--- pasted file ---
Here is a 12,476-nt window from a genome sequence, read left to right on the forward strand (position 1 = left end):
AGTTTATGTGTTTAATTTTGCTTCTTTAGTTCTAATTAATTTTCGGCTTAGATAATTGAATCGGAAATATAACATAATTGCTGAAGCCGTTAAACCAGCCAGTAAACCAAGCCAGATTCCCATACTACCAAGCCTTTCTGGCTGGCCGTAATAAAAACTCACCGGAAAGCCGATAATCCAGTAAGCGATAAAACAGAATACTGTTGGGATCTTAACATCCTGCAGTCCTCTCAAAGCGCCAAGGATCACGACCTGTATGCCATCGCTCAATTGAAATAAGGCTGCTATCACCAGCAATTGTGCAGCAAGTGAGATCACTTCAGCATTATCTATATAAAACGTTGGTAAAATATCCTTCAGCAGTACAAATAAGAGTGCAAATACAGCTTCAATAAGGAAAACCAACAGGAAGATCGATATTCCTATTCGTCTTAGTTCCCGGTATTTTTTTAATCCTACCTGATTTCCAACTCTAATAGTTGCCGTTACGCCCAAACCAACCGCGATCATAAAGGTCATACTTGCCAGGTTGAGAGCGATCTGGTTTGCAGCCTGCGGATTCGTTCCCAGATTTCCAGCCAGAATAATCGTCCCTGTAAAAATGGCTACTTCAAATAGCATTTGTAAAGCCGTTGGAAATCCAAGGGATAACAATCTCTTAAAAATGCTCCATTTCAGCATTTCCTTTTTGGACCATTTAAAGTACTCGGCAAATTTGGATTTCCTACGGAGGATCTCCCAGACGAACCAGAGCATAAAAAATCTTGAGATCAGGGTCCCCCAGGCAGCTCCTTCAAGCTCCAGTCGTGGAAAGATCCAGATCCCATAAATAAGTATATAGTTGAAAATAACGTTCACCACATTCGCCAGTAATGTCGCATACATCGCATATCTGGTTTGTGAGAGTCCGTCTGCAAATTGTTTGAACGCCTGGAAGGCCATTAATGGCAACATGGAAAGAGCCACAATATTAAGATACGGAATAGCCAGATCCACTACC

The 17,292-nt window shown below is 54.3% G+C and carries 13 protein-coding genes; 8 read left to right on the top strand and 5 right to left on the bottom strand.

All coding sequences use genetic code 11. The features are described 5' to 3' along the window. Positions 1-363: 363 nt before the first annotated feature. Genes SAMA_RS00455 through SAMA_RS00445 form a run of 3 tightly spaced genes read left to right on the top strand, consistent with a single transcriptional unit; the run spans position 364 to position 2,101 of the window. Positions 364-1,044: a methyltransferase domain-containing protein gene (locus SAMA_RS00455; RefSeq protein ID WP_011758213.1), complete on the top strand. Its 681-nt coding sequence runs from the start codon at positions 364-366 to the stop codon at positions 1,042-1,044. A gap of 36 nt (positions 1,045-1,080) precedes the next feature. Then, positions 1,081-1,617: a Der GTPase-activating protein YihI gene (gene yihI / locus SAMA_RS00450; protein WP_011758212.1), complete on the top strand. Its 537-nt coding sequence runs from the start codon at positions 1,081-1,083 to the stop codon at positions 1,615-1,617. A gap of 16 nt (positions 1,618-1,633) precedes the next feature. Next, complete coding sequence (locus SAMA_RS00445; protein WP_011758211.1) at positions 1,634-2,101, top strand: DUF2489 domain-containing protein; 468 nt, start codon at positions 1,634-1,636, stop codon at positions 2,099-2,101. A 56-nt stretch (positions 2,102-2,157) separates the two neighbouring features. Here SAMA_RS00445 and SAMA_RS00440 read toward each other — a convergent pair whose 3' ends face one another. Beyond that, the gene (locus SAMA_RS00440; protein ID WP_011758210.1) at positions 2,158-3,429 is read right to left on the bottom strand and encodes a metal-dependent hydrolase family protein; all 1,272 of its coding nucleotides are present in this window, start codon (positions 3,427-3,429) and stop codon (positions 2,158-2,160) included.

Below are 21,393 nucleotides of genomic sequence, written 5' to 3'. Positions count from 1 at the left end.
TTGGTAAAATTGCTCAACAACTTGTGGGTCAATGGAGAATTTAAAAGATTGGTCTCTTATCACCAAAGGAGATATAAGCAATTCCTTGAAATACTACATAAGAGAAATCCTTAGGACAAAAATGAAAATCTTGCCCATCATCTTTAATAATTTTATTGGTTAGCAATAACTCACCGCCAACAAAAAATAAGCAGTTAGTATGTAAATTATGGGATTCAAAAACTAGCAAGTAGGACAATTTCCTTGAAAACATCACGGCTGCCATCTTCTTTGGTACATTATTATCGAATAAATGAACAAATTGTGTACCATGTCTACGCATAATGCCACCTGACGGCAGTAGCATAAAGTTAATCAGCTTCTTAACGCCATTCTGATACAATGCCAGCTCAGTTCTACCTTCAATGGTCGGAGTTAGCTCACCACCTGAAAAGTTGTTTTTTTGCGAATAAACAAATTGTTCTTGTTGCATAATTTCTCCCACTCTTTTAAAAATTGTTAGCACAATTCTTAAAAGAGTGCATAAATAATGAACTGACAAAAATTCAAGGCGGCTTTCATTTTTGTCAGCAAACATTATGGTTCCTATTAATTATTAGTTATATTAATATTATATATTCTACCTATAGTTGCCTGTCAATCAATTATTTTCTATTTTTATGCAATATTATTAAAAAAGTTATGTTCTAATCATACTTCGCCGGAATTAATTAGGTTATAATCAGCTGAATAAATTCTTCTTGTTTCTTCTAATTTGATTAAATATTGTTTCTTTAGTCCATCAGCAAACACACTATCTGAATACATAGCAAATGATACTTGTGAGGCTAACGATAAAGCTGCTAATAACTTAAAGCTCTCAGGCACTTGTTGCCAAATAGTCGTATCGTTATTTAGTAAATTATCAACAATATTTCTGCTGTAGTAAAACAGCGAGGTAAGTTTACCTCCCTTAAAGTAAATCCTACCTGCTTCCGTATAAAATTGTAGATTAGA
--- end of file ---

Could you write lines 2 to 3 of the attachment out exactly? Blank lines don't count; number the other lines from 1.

AGTTTATGTGTTTAATTTTGCTTCTTTAGTTCTAATTAATTTTCGGCTTAGATAATTGAATCGGAAATATAACATAATTGCTGAAGCCGTTAAACCAGCCAGTAAACCAAGCCAGATTCCCATACTACCAAGCCTTTCTGGCTGGCCGTAATAAAAACTCACCGGAAAGCCGATAATCCAGTAAGCGATAAAACAGAATACTGTTGGGATCTTAACATCCTGCAGTCCTCTCAAAGCGCCAAGGATCACGACCTGTATGCCATCGCTCAATTGAAATAAGGCTGCTATCACCAGCAATTGTGCAGCAAGTGAGATCACTTCAGCATTATCTATATAAAACGTTGGTAAAATATCCTTCAGCAGTACAAATAAGAGTGCAAATACAGCTTCAATAAGGAAAACCAACAGGAAGATCGATATTCCTATTCGTCTTAGTTCCCGGTATTTTTTTAATCCTACCTGATTTCCAACTCTAATAGTTGCCGTTACGCCCAAACCAACCGCGATCATAAAGGTCATACTTGCCAGGTTGAGAGCGATCTGGTTTGCAGCCTGCGGATTCGTTCCCAGATTTCCAGCCAGAATAATCGTCCCTGTAAAAATGGCTACTTCAAATAGCATTTGTAAAGCCGTTGGAAATCCAAGGGATAACAATCTCTTAAAAATGCTCCATTTCAGCATTTCCTTTTTGGACCATTTAAAGTACTCGGCAAATTTGGATTTCCTACGGAGGATCTCCCAGACGAACCAGAGCATAAAAAATCTTGAGATCAGGGTCCCCCAGGCAGCTCCTTCAAGCTCCAGTCGTGGAAAGATCCAGATCCCATAAATAAGTATATAGTTGAAAATAACGTTCACCACATTCGCCAGTAATGTCGCATACATCGCATATCTGGTTTGTGAGAGTCCGTCTGCAAATTGTTTGAACGCCTGGAAGGCCATTAATGGCAACATGGAAAGAGCCACAATATTAAGATACGGAATAGCCAGATCCACTACC

The 17,292-nt window shown below is 54.3% G+C and carries 13 protein-coding genes; 8 read left to right on the top strand and 5 right to left on the bottom strand.